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Author Topic: Are individual gravitons detectable?  (Read 2056 times)

Offline syhprum

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Are individual gravitons detectable?
« on: 05/05/2013 09:33:50 »
This is a quote from the Scientific American article
The Search for a Unified Theory: A Pipe Dream? 

"The fundamental problem with detecting gravitons is the extremely weak nature of the gravitational force. To address this problem researchers have designed exceedingly sensitive equipment that should in principle be able to detect even discrete gravitons."

This is a ludicrous claim as the exceedingly sensitive equipment has not as yet detected the gravity waves from colliding black holes and Gravitons are postulated to be something like 10^-10 the mass of Neutrinos


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« Last Edit: 05/05/2013 20:03:39 by chris »


 

Offline dlorde

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Re: Are individual gravitons detectable?
« Reply #1 on: 06/05/2013 10:36:58 »
Maybe the article has confused gravitons with gravity waves. As I understand it, gravitons have way too small an interaction with matter to make a detector practical, and any (unfeasibly unlikely) graviton interaction event would be swamped in the noise of neutrino interactions (themselves exceedingly rare).
 

Offline Soul Surfer

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Re: Are individual gravitons detectable?
« Reply #2 on: 08/05/2013 16:54:05 »
I have never seen this described explicitly in any text book but gravitons are like photons that is they are radiated when gravitating bodies interact.  Gravity waves are therefore like beams of light each wave consisting of vast numbers of individual gravitons an individual graviton can be expected to have an individual frequency determined by the interaction duration and energy and in "classical" interactions between many bodies as opposed to quantum interactions between individual particles will be radiated in a broad thermal spectrum like black body radiation.

I also expect that the energy of individual quantum gravitons to be defined by the well known Planck formula planck's constant times the frequency of the radiation  h x (greek letter nu)

Most gravitational interactions last years and months and only in extreme cases of small black holes get as short as seconds.  This means that the individual quantum energy is indescribably tiny so there are truly vast numbers of them. 

the smallest electromagnetic quanta that can be detected individually are in the infra red region and involve interaction times of picoseconds that is a million million times smaller and higher energy than the highest energy gravitons that we are likely to come across in our universe. we know of no process that can concentrate energy enough to generate atomic sized black holes that would be needed to create individual gravitons with a reasonable amount of energy for them to be detected individually.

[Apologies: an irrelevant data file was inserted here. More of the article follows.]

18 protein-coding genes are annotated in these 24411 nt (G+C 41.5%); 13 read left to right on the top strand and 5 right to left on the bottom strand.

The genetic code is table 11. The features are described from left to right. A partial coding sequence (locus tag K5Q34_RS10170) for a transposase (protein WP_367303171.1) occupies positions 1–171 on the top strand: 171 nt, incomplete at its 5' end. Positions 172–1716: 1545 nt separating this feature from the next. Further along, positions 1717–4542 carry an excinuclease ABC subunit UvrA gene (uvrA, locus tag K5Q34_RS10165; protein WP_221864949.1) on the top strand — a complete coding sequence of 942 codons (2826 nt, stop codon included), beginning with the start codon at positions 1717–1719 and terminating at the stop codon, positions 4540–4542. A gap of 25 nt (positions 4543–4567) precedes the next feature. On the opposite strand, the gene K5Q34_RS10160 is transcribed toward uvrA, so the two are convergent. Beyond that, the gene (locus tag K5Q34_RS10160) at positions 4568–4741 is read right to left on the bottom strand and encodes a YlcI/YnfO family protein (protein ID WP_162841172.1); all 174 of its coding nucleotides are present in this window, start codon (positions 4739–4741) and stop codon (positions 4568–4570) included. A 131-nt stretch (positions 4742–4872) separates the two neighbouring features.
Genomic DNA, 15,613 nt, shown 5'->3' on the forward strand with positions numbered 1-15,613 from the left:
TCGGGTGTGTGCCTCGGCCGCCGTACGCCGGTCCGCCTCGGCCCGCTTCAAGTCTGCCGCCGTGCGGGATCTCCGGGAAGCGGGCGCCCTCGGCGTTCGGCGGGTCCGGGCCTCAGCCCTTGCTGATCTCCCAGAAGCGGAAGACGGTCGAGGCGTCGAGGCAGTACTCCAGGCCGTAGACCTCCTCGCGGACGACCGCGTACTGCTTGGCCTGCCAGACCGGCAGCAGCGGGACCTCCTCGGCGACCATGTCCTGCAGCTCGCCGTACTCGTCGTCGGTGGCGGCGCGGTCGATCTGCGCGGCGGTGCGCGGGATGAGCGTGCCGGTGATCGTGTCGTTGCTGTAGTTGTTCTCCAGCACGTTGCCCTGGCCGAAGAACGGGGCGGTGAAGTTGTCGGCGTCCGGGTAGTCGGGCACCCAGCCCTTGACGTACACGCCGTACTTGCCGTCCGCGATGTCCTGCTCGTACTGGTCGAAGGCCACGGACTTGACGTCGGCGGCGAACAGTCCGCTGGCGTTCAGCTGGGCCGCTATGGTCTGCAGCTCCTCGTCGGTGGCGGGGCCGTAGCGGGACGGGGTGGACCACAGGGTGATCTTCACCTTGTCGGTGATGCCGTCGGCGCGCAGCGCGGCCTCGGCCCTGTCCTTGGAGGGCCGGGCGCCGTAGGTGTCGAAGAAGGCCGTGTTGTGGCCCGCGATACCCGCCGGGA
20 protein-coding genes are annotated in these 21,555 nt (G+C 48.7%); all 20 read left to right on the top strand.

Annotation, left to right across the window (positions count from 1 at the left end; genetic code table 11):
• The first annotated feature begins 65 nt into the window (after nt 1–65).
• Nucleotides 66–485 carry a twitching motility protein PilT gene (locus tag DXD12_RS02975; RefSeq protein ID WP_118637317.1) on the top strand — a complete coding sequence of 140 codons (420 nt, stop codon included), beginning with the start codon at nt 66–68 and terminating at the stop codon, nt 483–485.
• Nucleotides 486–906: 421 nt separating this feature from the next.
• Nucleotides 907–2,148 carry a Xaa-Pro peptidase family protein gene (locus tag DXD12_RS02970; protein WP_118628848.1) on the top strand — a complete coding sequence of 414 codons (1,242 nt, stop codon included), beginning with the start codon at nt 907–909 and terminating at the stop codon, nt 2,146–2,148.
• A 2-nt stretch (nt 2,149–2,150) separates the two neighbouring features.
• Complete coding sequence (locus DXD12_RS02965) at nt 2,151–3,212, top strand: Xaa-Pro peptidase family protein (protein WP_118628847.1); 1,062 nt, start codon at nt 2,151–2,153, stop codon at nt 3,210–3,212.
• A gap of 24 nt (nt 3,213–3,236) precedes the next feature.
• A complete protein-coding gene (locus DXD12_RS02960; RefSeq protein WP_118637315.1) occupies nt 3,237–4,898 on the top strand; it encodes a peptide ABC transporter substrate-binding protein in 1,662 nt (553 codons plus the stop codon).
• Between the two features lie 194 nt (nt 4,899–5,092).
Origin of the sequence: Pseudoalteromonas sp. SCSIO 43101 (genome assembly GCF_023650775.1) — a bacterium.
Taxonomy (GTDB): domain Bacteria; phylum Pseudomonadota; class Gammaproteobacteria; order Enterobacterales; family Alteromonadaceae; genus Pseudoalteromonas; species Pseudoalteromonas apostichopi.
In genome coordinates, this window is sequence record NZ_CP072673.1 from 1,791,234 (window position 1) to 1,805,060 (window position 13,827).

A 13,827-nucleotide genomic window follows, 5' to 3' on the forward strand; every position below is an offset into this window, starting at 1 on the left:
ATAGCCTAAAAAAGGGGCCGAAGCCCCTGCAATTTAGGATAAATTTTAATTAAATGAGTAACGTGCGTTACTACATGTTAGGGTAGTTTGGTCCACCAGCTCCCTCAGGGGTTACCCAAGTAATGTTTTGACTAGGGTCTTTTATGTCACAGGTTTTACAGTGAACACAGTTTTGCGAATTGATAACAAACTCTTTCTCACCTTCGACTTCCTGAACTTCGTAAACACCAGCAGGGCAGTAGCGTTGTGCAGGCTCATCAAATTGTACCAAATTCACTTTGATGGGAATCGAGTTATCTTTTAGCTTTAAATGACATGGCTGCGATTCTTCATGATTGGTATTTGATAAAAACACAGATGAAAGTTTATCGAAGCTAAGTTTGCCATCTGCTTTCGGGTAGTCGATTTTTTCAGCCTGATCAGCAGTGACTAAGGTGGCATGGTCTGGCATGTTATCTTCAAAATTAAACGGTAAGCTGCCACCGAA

Detecting such gravitons would require extremely sensitive probes involving the anomalous displacement of individual atoms or sub atomic particles as are being used for dark matter detection currenly with largely null results.
 

Offline distimpson

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Re: Are individual gravitons detectable?
« Reply #3 on: 28/05/2013 19:18:12 »
This is another question but relates to this discussion (I think).

Can't help but wonder about gravitons. After looking at the heroic efforts of "quantum bouncer" research it raises some questions about gravitons. If with further improvements they are able to detect discrete energy levels wouldn't a transition between energy levels say something about a unit of gravitational energy? Could a transition between energy levels be used to detect or produce a graviton?

From the article link below: "Furthermore, the energy of the first excited state is 3.941x10-31 J, so the energy difference between the ground state and the first excited state is equivalent to photon with a wavelength of 1.2x106 m". Couldn't a gravition of this energy be emitted/absorbed during the transition? (if all other means of energy transfer are removed-a big if but these guys are doing some amazing stuff already).

Maybe the basis of a device like the pmt only for gravitions? Or a graviton analog of the laser? What say ye Soul Surfer?

Evidence for Quantized Gravitational States of the Neutron
http://www.users.csbsju.edu/~frioux/neutron/neutron.htm
 

Offline distimpson

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Re: Are individual gravitons detectable?
« Reply #4 on: 29/05/2013 19:47:28 »
Spontaneous emission of graviton by a quantum bouncer:
http://arxiv.org/pdf/quant-ph/0702256v1.pdf

Apparently I needed to do a bit more reading.
 

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Re: Are individual gravitons detectable?
« Reply #4 on: 29/05/2013 19:47:28 »

 

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